The relationship between soil K forms (water soluble, exchangeable, HNO3-extractable, and mineral) as a function of clay mineralogy and taxonomy, was determined using 102 soils from the continental USA and Puerto Rico, representing 10 soil orders. These relationships may have use in evaluating potential soil K fertility and prediction of K cycling and plant uptake. The soils were divided into three groups (kaolinitic, mixed, and smectitic) based on dominant mineralogy of the clay fraction. For each group of soils, water soluble K was related to exchangeable K content (r2 of 0.86 to 0.96), with exchangeable K solubility increasing from smectitic, mixed, to kaolinitic soils. For each group, exchangeable K was also related to HNO3-extractable K (r2 of 0.81 to 0.83), thus, the capacity to supply K under continuous cropping, is greater for smectitic than kaolinitic soils of similar exchangeable K contents. Mineral K was a function of clay content for each soil group (r2 of 0.66 to 0.90). Using these relationships, water soluble (2–37 mg kg−1), HNO3-extractable (21–2691 mg kg−1), and mineral K contents (1.59–16.93 mg kg−1) of 60 independent soils, were closely predicted (r2 of 0.78 to 0.96) from exchangeable K, clay content, and clay mineralogy. These results indicate that determination of both exchangeable and HNO3-extractable K could give a better indication of the potential K supplying power of a soil. Further, the relationships obtained will allow determination of initial soil K pool sizes from readily available soil taxonomic, clay mineralogy, and chemical properties, for use in modeling the cycling and plant uptake of soil K.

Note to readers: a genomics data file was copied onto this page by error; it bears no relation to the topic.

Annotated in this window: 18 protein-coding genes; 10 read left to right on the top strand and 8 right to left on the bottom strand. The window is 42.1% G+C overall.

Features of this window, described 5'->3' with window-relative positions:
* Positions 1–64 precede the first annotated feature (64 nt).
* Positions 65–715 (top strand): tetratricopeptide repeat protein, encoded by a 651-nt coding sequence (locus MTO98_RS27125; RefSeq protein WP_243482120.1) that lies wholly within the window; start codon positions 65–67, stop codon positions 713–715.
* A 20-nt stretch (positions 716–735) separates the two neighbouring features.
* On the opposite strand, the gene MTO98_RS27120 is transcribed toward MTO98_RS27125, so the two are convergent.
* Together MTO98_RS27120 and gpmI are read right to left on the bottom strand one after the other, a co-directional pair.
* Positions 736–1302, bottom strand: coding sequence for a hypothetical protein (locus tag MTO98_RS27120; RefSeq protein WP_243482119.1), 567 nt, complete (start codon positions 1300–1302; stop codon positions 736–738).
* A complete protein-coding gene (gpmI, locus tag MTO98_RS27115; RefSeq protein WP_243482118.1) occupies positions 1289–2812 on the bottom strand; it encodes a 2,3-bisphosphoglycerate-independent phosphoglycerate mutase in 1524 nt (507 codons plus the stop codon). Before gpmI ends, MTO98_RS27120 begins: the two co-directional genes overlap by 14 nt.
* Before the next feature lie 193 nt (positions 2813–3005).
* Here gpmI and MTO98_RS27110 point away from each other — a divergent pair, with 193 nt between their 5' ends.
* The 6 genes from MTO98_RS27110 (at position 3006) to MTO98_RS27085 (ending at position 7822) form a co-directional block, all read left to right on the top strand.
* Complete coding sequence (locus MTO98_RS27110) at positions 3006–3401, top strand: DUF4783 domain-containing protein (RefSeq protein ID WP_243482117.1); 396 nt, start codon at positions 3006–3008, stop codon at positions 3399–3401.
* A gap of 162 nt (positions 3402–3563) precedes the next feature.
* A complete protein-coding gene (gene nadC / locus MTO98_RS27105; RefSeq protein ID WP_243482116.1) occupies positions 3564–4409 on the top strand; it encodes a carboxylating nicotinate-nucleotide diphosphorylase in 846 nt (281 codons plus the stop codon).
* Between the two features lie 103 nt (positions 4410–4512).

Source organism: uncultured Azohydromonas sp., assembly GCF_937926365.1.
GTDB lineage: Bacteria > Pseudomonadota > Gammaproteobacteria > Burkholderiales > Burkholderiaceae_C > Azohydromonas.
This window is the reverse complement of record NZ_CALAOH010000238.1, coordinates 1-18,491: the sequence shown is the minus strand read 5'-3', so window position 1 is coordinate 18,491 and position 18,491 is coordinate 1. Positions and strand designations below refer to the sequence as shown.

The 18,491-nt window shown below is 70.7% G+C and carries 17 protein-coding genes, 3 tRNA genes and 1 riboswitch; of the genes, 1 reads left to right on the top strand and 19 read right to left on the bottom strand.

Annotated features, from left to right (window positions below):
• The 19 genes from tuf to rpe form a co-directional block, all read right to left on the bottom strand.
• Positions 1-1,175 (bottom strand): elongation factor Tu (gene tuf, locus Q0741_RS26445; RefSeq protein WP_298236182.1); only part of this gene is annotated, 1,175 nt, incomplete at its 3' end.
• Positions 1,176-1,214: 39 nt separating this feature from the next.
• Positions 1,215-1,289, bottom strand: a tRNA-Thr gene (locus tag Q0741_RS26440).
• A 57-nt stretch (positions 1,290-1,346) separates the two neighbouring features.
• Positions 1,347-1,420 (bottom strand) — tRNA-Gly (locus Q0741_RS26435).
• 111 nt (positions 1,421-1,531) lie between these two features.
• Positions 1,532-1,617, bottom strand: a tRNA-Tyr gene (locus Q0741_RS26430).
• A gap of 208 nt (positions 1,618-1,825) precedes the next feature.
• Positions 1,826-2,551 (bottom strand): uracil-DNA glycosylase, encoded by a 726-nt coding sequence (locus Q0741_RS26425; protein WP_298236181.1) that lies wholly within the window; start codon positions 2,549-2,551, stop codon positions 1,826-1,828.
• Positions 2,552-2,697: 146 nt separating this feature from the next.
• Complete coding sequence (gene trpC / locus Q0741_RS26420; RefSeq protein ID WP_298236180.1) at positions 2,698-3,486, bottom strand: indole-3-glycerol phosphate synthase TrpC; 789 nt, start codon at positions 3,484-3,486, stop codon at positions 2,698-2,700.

Contribution from Agronomy Dep., Oklahoma State Univ. and USDA-ARS, Durant, OK, under a cooperative agreement with Oklahoma State University and USDA-ARS.